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The latest iPhone drop a few weeks back caused the usual media fanfare, with huge publicity for Apple and, commensurately, extreme scrutiny on the product that they released.
While the big palaver has been about the face recognition on the new iPhone X - and to a lesser extent, its inability to work on demand when facing the world's media - there has been a separate storm brewing about another of their new products.
The iOS 11 update that was rolled out last week has been updated onto millions and millions of handsets with users the world over suffering from the inevitable teething problems that come with every upgrade.
For every new feature - and there are plenty - with the new Control Center, increased Wi-Fi and Bluetooth connectivity, a new keyboard layout, a screenshot editor...we could go on - there is the potential for new drawbacks and one of them is a major one: the battery life.
Dear IOS 11,- Cole Borden (@BordenCole) September 22, 2017
please give us our battery life back.
Really hoping that iOS 11 solves this battery nonsense. Reallllly sick of my phone dropping 30% in the matters of minutes.- Francesca Gariano (@AccordingToFran) September 19, 2017
Holy crap... just upgraded my iPhone 6s Plus to iOS 11 and it's HOT and the battery is dropping 1% every 15 seconds or so when on.- JD Lien (@jdlien) September 19, 2017
I have a 7+. Anyone else with the same phone feel like their battery is draining faster after iOS 11?- Dalton (@_DaltonFisher) September 20, 2017
Mobile security specialist Wandera is usually fairly quick off the mark in going through any new software updates and it noticed that, when testing the new features of the iOS 11, the battery life of the device in question plummetted.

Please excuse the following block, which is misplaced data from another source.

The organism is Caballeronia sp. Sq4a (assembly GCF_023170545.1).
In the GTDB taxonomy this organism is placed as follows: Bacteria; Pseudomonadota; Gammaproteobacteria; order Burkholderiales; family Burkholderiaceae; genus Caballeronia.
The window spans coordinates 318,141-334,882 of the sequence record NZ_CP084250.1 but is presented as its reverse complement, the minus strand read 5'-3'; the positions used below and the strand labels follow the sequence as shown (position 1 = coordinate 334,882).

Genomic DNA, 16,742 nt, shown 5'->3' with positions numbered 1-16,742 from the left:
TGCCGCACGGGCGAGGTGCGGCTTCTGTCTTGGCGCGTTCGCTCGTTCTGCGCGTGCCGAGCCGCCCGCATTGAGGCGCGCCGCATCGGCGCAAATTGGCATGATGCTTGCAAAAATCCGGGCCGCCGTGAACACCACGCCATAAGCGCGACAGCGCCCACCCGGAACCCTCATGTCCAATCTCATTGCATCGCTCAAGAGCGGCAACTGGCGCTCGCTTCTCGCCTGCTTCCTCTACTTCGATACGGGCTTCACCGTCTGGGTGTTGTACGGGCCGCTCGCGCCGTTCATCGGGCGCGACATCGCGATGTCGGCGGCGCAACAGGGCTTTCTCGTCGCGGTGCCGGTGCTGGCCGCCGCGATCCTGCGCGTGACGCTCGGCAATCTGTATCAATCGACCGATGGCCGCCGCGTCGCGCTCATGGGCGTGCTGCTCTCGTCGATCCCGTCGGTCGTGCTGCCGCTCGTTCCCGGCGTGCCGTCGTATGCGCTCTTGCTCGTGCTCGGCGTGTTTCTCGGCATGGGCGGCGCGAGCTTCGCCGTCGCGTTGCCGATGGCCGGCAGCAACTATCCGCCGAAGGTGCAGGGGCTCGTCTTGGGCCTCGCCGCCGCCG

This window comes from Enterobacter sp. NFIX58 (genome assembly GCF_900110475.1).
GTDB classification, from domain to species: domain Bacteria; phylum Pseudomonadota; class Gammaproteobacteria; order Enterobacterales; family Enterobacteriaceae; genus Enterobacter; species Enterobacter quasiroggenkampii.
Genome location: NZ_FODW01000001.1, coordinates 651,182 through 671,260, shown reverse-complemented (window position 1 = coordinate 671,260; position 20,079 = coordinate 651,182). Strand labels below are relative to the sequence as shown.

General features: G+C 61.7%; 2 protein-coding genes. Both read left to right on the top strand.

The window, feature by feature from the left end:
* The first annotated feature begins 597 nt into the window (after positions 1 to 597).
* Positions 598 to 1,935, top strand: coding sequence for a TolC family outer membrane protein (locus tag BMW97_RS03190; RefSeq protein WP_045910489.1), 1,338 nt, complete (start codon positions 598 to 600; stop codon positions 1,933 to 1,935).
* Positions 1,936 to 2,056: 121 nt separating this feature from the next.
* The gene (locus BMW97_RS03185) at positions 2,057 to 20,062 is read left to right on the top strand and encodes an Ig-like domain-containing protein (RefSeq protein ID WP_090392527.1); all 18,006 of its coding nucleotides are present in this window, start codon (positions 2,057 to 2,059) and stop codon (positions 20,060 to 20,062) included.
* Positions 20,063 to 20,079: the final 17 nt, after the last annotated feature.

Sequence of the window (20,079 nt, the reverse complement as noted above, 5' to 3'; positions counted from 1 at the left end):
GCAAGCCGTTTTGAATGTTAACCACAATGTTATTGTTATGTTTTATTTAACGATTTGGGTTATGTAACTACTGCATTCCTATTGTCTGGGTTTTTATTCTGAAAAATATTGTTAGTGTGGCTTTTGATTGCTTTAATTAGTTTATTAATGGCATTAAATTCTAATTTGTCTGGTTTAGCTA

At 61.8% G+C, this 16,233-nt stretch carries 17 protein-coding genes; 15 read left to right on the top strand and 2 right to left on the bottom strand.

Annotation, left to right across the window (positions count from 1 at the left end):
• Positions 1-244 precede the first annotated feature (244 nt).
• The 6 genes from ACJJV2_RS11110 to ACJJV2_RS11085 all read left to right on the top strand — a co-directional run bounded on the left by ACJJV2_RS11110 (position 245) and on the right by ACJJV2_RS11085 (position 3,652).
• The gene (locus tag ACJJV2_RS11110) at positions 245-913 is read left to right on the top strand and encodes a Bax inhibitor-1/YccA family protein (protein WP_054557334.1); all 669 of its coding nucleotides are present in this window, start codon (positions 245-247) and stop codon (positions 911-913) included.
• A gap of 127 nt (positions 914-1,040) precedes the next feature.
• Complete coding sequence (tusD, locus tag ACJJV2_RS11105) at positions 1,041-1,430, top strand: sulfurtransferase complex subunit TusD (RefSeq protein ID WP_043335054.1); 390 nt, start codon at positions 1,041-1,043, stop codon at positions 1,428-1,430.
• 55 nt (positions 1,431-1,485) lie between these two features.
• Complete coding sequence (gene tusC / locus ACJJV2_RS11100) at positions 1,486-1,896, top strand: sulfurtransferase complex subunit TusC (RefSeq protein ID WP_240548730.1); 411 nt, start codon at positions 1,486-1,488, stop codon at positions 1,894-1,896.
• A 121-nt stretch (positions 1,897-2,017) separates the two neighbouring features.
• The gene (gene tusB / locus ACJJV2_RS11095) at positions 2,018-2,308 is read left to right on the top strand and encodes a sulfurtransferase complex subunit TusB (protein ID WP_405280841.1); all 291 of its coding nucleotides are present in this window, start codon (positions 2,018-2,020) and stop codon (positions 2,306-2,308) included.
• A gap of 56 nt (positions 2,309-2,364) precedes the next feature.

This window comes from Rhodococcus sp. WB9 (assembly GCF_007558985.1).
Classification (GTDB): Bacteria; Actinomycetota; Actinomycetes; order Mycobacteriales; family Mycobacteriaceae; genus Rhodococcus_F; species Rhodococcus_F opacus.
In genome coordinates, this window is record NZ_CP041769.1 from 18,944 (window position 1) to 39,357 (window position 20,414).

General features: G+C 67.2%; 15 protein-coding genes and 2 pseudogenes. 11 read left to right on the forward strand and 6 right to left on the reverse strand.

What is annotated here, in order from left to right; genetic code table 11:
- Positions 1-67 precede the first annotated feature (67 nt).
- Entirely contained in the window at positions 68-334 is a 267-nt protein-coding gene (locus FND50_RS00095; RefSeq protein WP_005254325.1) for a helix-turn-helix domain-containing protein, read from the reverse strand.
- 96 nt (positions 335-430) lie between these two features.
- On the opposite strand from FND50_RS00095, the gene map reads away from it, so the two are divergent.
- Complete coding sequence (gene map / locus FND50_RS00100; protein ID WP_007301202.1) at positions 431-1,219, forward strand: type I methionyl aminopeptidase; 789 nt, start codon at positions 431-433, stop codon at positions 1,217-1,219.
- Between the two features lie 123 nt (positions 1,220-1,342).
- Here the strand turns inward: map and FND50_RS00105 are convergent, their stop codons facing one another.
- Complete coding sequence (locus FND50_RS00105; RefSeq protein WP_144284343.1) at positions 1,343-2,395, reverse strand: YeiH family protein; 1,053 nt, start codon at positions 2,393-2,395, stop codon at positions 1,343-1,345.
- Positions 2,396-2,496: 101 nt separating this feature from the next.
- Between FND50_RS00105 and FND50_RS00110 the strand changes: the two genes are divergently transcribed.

"We looked at a subset of 50,000 moderate to heavy iPhone and iPad users in our network running iOS 10 and iOS 11 to compare the average battery decay rate over the past three days," the group said in a blog post.
"Assuming the same device started with the battery at 100%, this chart shows how long it takes to get to 0% for each version. The current estimate is 240 mins for iOS 10 and 96 mins for iOS 11.
"In other words, the decay rate for iOS 10 is 0.006958 percent per second and for iOS 11 it's 0.01739 percent per second," it concluded.
We're not sure what the numbers mean, but it doesn't look good. Given that the update was meant to have a majorly positive effect on battery life, this appears to be the complete opposite.
Wandera put this down to an indexing issue - and the predilection of new users to use all new features at once - and suggest that, if you're running out of juice, that it is possible to limit the apps that are using battery life silently.
If the worst comes to the worst, Wandera suggests that 'low power mode may be your best option until Apple pushes out new updates that will hopefully address excessive battery drain', so just sit tight and hope that Apple have it covered.
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